By Clarion Herald Staff
Photos | COURTESY ST. MARY’S DOMINICAN
In St. Mary’s Dominican High School teacher Claudia Vallejo’s Spanish III class, pairs of students gathered around laptops to view artwork by women and men in concentration camps, in ghettos or in hiding. The class connected recently via Skype with Laurie Garcia, associate director of education/outreach at the Holocaust Museum Houston.
In their study of the art of the Holocaust, students view and discuss various works of art and write reflections about the art.
One was the oil-on-canvas “Portrait of a Woman, Lodz Ghetto,” 1941 by Sara Gliksman-Fajtlowicz. Born in Lodz, Poland in 1910, she studied at the Academy of Arts in Warsaw. She joined the Union of Polish Artists in 1930 and was deported in 1940 to the Lodz ghetto, where she worked as a graphic artist.
Painting of the soul
When the ghetto was liquidated in 1944, Gliksman-Fajtlowicz was co-opted into a forced labor group to clean up the ghetto ruins. Despite hunger and danger, she continued to draw. After liberation, she remained in Poland, where her works were exhibited in Warsaw, Krakow and Lodz. In 1957, she emigrated to Israel.
“As a part of our educational programming, we wanted to offer students the opportunity to participate in a program that integrates the fine arts with Holocaust history,” explained Garcia. “Artwork plays a vital role in history, especially during periods of injustice, as it illuminates the stories of individuals and the societies in which they live.
“Artwork leaves behind an important historical record; deepens our understanding of historical events by exploring the personal experiences and messages of those impacted by violence; and highlights the transformative power of art to initiate change in our world today.
“We hope students will use the fine arts to discover the power of their voices and utilize this knowledge to become empowered ‘upstanders’ in their schools and in their community,” Garcia added.
The museum’s Art of the Holocaust program began in 2016 with the launch of Educator in Motion, a program that Vallejo’s classes have participated in for the past three years.
To date, the museum has delivered 110 sessions to more than 3,200 students in five elementary schools, 10 middle schools and nine high schools through the Art of the Holocaust program, while more than 94,500 students have been reached by the Educator in Motion programs in total.
Students gain perspective
“My purpose is to take my class beyond the physical space of a classroom,” Vallejo said. “I try to put my students in touch with different professionals and topics from our classroom to anywhere. As a Spanish teacher, I want my students to learn the language’s structure, but we also go deeper than that. I want my students to be globally aware. I want them to realize that learning a language is to learn culture, social, political and other issues.
“When you learn a language, you are opening your mind to knowledge, different views and other world realities. It is a unique opportunity for the students to be able to connect with Holocaust Museum Houston, learn in Spanish about a topic such as this one that makes them think and connect this subject with a relevant issue that affects them today.”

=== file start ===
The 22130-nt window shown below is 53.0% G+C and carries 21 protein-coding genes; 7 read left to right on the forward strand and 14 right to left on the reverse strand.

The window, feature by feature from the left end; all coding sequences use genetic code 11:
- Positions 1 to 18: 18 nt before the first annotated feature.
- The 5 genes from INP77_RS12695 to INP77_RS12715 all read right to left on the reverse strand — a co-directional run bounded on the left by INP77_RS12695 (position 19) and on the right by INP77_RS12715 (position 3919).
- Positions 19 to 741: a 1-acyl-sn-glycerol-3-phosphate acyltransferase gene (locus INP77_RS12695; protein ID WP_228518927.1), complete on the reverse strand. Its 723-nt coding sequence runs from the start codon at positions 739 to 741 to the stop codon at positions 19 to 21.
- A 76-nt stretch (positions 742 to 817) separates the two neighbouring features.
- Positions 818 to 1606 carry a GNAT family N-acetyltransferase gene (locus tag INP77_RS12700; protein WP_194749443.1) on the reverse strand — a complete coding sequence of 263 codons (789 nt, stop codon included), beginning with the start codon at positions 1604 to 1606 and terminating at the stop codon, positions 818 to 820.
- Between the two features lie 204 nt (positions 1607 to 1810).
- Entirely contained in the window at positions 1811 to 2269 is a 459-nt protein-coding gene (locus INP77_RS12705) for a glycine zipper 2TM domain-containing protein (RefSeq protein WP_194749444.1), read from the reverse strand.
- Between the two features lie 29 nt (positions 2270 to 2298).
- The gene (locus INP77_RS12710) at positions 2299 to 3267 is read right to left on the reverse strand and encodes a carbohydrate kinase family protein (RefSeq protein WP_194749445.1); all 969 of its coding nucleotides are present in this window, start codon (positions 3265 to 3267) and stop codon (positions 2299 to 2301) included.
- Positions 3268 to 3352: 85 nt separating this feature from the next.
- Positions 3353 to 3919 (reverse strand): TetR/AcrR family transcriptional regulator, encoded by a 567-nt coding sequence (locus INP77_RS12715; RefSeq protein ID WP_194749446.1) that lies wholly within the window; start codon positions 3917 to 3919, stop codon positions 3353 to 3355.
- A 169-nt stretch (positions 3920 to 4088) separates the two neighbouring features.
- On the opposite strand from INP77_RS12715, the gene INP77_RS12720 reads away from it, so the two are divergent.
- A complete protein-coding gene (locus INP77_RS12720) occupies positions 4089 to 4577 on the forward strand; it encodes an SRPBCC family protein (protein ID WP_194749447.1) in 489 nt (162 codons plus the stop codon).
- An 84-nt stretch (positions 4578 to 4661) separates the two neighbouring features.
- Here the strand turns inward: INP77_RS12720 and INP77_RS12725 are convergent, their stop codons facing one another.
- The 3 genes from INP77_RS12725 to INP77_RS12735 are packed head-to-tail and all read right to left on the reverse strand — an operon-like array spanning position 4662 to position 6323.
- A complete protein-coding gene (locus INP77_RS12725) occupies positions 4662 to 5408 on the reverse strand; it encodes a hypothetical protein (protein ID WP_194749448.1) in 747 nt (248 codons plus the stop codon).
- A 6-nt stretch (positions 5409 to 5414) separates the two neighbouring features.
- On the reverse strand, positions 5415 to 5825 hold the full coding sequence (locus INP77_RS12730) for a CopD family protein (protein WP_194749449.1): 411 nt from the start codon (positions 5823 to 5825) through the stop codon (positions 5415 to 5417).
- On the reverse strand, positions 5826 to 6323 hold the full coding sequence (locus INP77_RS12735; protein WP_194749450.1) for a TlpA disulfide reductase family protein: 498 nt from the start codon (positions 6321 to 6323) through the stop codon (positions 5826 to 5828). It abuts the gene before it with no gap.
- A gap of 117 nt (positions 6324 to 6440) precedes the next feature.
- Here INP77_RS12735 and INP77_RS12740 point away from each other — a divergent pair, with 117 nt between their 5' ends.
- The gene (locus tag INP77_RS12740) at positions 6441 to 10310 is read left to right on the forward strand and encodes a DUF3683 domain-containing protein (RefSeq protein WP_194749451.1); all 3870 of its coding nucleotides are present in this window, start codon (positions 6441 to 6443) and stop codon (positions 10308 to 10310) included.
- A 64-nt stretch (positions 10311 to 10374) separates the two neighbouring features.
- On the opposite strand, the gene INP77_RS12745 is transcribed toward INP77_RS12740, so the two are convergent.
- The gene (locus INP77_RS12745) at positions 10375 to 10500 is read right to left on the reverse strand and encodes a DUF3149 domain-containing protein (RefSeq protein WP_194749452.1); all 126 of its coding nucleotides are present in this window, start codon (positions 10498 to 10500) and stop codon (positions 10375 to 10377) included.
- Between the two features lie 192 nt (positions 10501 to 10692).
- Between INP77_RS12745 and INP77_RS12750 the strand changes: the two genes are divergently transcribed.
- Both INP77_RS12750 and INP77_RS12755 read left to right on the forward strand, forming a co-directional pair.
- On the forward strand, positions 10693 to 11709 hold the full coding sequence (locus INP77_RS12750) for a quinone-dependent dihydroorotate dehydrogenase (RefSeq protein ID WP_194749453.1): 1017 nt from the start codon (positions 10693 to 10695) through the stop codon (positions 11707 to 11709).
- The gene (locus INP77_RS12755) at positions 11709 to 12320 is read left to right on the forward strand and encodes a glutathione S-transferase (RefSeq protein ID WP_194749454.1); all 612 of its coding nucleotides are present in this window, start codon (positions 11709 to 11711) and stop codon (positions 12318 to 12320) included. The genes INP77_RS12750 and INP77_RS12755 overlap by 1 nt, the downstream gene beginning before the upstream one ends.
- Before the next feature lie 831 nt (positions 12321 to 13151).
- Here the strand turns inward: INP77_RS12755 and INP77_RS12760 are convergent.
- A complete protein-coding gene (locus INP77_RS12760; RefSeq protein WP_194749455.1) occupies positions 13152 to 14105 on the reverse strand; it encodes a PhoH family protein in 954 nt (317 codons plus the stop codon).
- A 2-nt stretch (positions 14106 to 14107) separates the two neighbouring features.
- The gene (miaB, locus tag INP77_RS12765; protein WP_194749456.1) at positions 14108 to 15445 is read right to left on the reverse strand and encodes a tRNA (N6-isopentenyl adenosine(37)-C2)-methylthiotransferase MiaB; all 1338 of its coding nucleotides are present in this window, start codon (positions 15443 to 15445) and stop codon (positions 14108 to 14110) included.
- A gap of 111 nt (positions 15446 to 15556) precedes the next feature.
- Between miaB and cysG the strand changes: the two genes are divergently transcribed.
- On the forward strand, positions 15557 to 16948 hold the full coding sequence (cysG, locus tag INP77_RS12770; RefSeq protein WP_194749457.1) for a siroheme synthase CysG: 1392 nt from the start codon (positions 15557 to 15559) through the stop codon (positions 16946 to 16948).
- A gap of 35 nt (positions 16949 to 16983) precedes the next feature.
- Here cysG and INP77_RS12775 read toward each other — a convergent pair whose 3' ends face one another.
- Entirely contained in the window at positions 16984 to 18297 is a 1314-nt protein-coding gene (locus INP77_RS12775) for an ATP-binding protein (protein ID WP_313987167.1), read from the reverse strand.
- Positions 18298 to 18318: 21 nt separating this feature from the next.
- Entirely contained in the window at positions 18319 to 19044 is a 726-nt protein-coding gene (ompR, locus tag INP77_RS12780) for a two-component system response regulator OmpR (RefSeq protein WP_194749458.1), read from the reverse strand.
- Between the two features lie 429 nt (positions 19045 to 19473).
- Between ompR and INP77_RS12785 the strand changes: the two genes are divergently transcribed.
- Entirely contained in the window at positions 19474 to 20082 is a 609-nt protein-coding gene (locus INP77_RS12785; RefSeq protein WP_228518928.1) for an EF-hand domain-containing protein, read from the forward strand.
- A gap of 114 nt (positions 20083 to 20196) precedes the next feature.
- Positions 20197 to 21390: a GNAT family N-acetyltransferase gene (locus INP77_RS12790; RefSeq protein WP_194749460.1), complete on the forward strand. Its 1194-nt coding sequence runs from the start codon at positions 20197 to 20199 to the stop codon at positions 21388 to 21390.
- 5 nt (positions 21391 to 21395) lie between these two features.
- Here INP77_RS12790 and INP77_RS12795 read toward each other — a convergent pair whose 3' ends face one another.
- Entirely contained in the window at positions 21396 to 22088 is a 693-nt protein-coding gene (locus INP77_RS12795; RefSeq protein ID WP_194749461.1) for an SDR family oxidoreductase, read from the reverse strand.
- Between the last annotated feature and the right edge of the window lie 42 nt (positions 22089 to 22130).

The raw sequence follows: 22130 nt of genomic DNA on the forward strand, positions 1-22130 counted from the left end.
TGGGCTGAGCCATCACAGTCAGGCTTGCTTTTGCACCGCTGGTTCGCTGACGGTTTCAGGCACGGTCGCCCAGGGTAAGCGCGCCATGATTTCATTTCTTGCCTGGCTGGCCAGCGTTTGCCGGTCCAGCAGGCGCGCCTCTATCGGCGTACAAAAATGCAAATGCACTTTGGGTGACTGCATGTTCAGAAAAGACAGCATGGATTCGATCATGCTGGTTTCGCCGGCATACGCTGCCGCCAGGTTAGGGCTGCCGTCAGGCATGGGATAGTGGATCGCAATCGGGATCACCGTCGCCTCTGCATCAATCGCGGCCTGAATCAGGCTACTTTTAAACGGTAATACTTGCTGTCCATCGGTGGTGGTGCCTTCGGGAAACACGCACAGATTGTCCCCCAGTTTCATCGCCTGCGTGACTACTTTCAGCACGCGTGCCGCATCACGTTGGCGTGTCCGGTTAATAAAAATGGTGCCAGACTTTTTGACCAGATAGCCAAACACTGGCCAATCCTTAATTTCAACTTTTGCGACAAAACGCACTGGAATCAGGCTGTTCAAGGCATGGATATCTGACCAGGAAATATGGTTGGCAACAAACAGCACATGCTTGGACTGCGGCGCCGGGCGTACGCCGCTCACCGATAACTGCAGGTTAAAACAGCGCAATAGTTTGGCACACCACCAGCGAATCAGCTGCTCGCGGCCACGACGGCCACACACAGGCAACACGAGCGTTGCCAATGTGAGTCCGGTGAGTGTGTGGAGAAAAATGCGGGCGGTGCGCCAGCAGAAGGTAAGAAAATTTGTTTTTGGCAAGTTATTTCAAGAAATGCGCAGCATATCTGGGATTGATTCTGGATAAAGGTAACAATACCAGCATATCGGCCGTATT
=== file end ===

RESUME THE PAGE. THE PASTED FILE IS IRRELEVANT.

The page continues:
For the recent class, each student created artwork about an issue that resonated with her. The students presented their work to Vallejo and Garcia. Many of the works dealt with deterioration of the earth due to human actions, pollution and climate change.
This marked the third connection between Dominican and Holocaust Museum Houston. Previously, they have interviewed the hologram of Pinchas Gutter, a survivor of several concentration camps; discussed the book, “Turning Pages: My Life Story about Supreme Court Justice Sonia Sotomayor”; and the ABC program, “All Behaviors Count: Stopping Hate. Starting Here,” which examines the five forms of social cruelty: taunting, rumoring, exclusion, ganging up and bullying. The anti-bullying program uses contemporary commercials, storytelling and poetry to highlight negative impact.
Garcia called the interaction with Dominican students “an absolute pleasure. I always enjoy my time with the students and am so moved by their poignant response toward the material. It is incredible to have engaging conversations with students, to see the powerful connections they build between the past and the present, to hear their excellent ideas on ways they will be empowered ‘upstanders’ in their community and the world today.”
Virtual learning experiences increase the museum’s accessibility to schools and create inclusive learning spaces for students.
“Holocaust Museum Houston uses the lessons of the Holocaust and other genocides to teach the dangers of prejudice, discrimination, hatred and apathy, and works toward a more humane society by promoting responsible individual behavior, cultivating civility and pursuing social justice,” Garcia said. “Through our educational programming and exhibitions, we encourage visitors, students and educators to examine the Holocaust and other periods of injustice and consider the role individuals played throughout this time.”
Garcia said “the poignant testimony of Pinchas Gutter highlights the choices individuals and communities made as Jews faced persecution and violence and the dangerous implications these decisions had on the lives of others.”
She said the story of Sotomayor examined choices from a different lens.
“It underscores how our choices and actions can be used to promote equality, justice and respect for all in modern-day society,” Garcia said.